‘Shadow and Bone’ Captivates with Echoes of Today’s World


Kelthie Truong

In the climax of the first season, Alina decides to stop hiding from the world and use her abilities to defend innocent Ravkans from the oppressive rule of General Kirigan, also known as the Darkling.

The war-torn landscape of the newly-released Netflix fantasy series “Shadow and Bone” is not as far off from today’s world as it might seem.

While we witness the current effects of anti-Asian violence, perpetuated racism and the cultural strife between Israel and Palestine, the fantasy world of “Shadow and Bone” expertly captures similarly-nuanced conflicts, except with fabricated cultures and nations interwoven with supernatural powers and towering kingdoms. 

Based on the fantasy trilogy of the same name and accompanying duology “Six of Crows” by author Leigh Bardugo, “Shadow and Bone” is full of different races, religions and cultures, not all of which get along. Alina Starkov is an orphan who is pulled from her ordinary life into a world of opulence and power when Ravkans discover that she is a Sun Summoner, making Alina the only person with the power to destroy the perilous Fold. that has split the country in two for centuries.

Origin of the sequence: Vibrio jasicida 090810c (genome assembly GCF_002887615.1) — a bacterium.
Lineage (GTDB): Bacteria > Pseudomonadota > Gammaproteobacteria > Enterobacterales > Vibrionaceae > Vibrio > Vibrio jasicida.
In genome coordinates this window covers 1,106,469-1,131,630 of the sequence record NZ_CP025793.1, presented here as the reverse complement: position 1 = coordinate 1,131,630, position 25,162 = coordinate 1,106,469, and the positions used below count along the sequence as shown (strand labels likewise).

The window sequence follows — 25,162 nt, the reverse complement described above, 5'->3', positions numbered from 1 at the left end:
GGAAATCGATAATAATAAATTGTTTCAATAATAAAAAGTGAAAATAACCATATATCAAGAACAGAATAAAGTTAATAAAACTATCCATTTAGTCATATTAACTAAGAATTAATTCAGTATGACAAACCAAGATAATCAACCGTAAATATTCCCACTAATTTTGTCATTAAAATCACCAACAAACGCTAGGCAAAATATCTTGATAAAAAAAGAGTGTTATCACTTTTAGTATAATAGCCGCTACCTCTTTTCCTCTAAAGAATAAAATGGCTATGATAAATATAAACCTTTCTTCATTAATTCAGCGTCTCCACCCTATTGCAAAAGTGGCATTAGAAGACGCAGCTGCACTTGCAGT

It is obvious as we are introduced to Alina that the actress, Jessie Mei Li, is of Asian heritage — she is actually Chinese-English. In fact, as the show unfolds, the diversity of the “Shadow and Bone” world reflects a conscious effort by the showrunners to make it look “a lot more like the world around us,” in the words of Bardugo in a Polygon article.

The effort paid off, as we are rewarded with a broad range of incredibly talented cast members who reflect the appearances of the people watching them and make for a more compelling and captivating story.

After we meet Alina in the first episode, the heist team Kaz, Inej and Jesper, known as the “Crows” are introduced, whose storyline takes place before Alina’s in the book series but now converges in the show. 

Although the respective characters of the two series never meet until the end of the Six of Crows duology, showrunner Eric Heisserer and executive producer Bardugo masterfully weave the two storylines together to create a seamless tale of what it takes to change the core of one’s values and beliefs. New fans will find it hard to imagine a “Shadow and Bone” in which these characters do not exist in the same storyline. 

This departure from both of Bardugo’s book series serves as a clever way to satisfy fans of the books with the show adaptation while keeping them invested in what will happen in the next episodes.